Give ’em shell: turtles stick neck out for Japan rice forecast

In an ancient ceremony that occurs only once every imperial era, Japanese palace courtiers in traditional robes and hats decided on Monday where best to grow royal rice — using shells from endangered turtles.

Two thin plates made from turtle shells were heated over a flame to produce cracks then used to determine where rice should be grown for a key autumn ceremony presided over by new emperor Naruhito.

The cracks “told” officials to grow the rice in the ancient capital of Kyoto and north of Tokyo in Tochigi prefecture.

For the ceremony — which Naruhito did not attend — officials clad in long black robes and ornate black hats were seen walking slowly into a striped tent.

The rare ritual is conducted only after a new emperor takes the throne. It was last seen in 1990 about a year after Naruhito’s father, Akihito, ascended the Chrysanthemum Throne.

While the shells are harvested from rare green sea turtles, they are procured as part of a conservation scheme, officials said.

The turtles come from the Ogasawara, a Pacific island chain that lies 1,000 kilometers (600 miles) south of central Tokyo but is administratively part of the capital.

People in the region have been eating sea turtles since the mid-19th century and are allowed to catch up to 135 of them annually.

Around 100 turtles are used for meat — often consumed raw — while the shells are used for craft objects.

Eggs are harvested from the others to keep the population stable and managed. These turtles are then released back into the sea.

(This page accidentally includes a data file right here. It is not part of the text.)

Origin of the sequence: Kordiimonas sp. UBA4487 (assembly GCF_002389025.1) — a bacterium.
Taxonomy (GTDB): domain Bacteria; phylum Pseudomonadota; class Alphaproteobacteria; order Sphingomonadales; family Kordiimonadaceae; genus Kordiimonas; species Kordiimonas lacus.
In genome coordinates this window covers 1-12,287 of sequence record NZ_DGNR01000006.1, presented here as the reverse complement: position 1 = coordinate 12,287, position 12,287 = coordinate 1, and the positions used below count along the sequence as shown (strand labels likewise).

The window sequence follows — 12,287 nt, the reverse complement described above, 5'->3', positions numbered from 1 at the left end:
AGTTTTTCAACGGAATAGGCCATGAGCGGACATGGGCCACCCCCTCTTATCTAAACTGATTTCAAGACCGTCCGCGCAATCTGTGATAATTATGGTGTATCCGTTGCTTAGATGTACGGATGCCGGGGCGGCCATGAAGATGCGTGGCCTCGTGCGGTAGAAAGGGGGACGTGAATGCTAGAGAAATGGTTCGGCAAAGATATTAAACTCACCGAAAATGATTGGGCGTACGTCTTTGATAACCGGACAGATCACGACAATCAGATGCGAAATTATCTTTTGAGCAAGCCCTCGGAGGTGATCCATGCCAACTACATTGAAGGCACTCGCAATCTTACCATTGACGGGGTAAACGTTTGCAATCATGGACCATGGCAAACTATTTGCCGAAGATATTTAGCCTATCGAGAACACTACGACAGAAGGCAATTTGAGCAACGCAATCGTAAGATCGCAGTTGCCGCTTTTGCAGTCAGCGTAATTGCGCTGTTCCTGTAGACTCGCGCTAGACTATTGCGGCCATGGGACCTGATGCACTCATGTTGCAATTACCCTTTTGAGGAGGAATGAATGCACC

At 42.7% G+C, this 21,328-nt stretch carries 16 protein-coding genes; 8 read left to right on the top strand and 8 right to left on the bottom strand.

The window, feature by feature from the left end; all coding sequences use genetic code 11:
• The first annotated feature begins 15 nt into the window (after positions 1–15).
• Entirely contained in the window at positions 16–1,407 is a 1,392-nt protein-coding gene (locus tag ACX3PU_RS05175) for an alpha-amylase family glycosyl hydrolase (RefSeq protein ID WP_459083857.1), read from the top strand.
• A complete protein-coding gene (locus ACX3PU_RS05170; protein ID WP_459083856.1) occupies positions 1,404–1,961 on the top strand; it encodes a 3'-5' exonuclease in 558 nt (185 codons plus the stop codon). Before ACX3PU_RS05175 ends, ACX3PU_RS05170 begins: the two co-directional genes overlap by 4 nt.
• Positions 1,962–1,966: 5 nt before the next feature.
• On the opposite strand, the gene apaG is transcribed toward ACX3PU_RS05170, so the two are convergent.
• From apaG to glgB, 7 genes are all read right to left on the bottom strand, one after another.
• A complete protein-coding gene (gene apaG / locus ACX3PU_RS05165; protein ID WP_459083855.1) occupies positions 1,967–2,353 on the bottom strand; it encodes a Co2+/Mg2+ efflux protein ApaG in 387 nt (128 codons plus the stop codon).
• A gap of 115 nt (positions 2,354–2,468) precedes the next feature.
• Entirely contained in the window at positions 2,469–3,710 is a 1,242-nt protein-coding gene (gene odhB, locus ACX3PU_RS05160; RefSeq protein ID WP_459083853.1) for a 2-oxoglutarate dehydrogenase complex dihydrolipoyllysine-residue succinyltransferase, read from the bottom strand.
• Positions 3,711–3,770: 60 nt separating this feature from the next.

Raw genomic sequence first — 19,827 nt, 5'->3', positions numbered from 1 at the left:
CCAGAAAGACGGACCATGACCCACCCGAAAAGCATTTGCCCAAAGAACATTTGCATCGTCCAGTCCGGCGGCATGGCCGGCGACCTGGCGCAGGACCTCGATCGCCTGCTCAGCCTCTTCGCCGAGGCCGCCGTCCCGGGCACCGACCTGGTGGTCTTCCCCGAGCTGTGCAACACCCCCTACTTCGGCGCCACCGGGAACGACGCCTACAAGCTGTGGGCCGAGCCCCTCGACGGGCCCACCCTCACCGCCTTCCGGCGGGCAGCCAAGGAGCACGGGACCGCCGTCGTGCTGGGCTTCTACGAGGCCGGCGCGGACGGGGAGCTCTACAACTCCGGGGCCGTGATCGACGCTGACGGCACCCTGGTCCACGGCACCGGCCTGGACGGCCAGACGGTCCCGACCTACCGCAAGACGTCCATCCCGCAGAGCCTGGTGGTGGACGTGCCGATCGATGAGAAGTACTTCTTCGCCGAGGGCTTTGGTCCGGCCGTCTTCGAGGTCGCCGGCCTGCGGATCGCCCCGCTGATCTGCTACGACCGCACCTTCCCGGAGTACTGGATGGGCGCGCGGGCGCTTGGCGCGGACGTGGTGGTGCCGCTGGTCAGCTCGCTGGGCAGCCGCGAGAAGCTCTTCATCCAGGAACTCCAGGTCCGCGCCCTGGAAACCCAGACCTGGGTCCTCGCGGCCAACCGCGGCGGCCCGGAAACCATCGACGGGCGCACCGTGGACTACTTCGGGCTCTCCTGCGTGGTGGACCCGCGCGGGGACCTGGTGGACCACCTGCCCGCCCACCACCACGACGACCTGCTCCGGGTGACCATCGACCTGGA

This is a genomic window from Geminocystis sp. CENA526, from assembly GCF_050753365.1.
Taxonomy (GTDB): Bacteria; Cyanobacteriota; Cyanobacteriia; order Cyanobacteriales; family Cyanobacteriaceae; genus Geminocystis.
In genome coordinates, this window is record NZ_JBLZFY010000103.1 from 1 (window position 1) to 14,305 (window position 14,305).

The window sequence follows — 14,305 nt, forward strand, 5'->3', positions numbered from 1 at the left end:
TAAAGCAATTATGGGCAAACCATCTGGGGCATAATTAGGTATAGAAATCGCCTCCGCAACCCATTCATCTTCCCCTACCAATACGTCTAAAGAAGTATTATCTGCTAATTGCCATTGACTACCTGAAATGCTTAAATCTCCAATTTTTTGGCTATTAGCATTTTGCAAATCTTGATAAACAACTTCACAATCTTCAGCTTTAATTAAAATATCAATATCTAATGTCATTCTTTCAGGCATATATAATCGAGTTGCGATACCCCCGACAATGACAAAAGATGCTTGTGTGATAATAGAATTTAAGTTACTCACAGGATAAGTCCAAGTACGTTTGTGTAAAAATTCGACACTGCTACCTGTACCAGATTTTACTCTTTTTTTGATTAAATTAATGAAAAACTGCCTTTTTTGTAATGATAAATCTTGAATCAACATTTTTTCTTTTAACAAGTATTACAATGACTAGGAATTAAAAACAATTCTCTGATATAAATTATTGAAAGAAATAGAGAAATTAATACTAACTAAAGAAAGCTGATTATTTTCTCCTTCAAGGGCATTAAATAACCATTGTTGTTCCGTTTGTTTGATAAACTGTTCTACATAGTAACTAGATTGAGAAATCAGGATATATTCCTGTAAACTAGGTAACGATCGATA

Shells from eight turtles are provided to the palace but they are not killed specifically for the ritual.

Ogasawara town official Takeshi Ando told AFP that “earnest conservation efforts” were being made, noting that the number of eggs hatched there was increasing.

The village only catches big turtles with shells bigger than 75 centimeters (30 inches) as mandated by the Tokyo metropolitan government, he added.

A palace spokesman said the tradition had been in place “since ancient times”.

The palace “must pass this on (to the future)” although it is aware that some believe it should not use the endangered animal, he told AFP.

Many on Japanese social media voiced surprise over the ancient rite.

“Too rare and too much fun to make a decision by fortune-telling with turtle shells in modern-day Japan,” said one tweet.

Another Twitter user wrote: “I feel sorry for green sea turtles even though they were not killed only for their shells. We should carry on this tradition with something else.”

The rice grown in the selected provinces will be used in a ceremony in mid-November, where the emperor will give thanks and pray for rich harvests, as well as peace for the country and people.

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